If you have spring and summer allergies, you might welcome the arrival of fall, but you aren’t necessarily immune to fall allergies just because fewer plants are blooming. Ragweed pollen, a common allergen, peaks in mid-September, and some fun fall activities can also act as hidden allergy and asthma triggers.
Here’s what you need to watch out for.
Raking fall leaves can stir up mold and pollen, which can trigger allergy symptoms or an asthma attack. Try wearing an N95 mask while raking to filter out fine particles. You can also reduce mold exposure by raking your leaves when they’re dry and changing your clothes as soon as you get inside to avoid tracking allergens through the house.
Smoke from bonfires, grills, barbecues, and firepits can trigger an asthma attack. Combustion pollutants from gas-powered fires can also affect you. Sit this one out if you have asthma, or sit away from the fumes or smoke. The warm days and cooler nights that often inspire bonfires are also the conditions under which ragweed pollen thrives.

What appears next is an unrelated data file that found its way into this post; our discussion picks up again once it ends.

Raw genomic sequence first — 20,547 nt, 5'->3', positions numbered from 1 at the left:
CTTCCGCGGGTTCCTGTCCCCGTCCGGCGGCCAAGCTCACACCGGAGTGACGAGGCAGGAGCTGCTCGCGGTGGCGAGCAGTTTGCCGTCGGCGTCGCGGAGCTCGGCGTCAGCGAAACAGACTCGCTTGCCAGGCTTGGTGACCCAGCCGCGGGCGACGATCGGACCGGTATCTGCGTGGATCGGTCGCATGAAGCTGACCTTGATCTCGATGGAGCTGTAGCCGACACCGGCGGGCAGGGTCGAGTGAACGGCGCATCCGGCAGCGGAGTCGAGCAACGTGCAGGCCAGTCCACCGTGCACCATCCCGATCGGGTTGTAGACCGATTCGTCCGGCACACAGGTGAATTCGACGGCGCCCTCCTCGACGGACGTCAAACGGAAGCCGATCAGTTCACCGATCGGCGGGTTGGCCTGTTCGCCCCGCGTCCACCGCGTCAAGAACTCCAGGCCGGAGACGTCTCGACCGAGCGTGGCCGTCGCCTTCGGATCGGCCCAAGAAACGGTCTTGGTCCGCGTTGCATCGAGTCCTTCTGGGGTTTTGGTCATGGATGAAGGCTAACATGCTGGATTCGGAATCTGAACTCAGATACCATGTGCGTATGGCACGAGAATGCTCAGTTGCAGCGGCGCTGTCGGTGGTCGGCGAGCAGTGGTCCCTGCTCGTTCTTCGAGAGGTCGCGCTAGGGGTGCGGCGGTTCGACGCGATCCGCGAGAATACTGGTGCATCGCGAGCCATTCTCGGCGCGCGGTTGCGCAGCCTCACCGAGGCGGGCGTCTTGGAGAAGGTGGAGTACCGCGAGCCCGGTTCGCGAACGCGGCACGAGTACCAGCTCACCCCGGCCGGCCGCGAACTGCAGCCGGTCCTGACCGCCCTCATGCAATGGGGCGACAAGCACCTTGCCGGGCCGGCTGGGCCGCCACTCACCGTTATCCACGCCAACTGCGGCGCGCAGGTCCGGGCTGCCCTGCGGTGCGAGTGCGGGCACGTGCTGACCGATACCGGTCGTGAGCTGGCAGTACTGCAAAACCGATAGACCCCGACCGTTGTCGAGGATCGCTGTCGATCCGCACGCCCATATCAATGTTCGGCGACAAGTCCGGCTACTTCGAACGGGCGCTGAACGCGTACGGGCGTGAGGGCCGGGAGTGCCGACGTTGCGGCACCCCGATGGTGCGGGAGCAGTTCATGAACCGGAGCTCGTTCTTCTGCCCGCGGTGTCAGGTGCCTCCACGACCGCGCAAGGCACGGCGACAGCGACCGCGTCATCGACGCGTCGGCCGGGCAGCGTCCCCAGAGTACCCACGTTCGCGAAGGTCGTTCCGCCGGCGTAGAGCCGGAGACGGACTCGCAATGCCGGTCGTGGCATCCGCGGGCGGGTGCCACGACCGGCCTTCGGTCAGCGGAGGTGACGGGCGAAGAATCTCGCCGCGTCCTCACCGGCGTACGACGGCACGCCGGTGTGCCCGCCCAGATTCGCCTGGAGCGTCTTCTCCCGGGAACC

Hayrides and corn mazes
These fall traditions may be a source of allergens. Mold, ragweed pollen, and dust mites can get trapped in hay bales. Some people also experience an allergic reaction, such as hives or a rash, from touching the hay. Opt for hay-less carriage rides instead.
If you’re allergic to ragweed, you may have an oral allergy to eating fresh apples. That’s because a protein in apples mimics the protein in ragweed and birch tree pollen. Symptoms include an itchy mouth, scratchy throat, and swollen lips.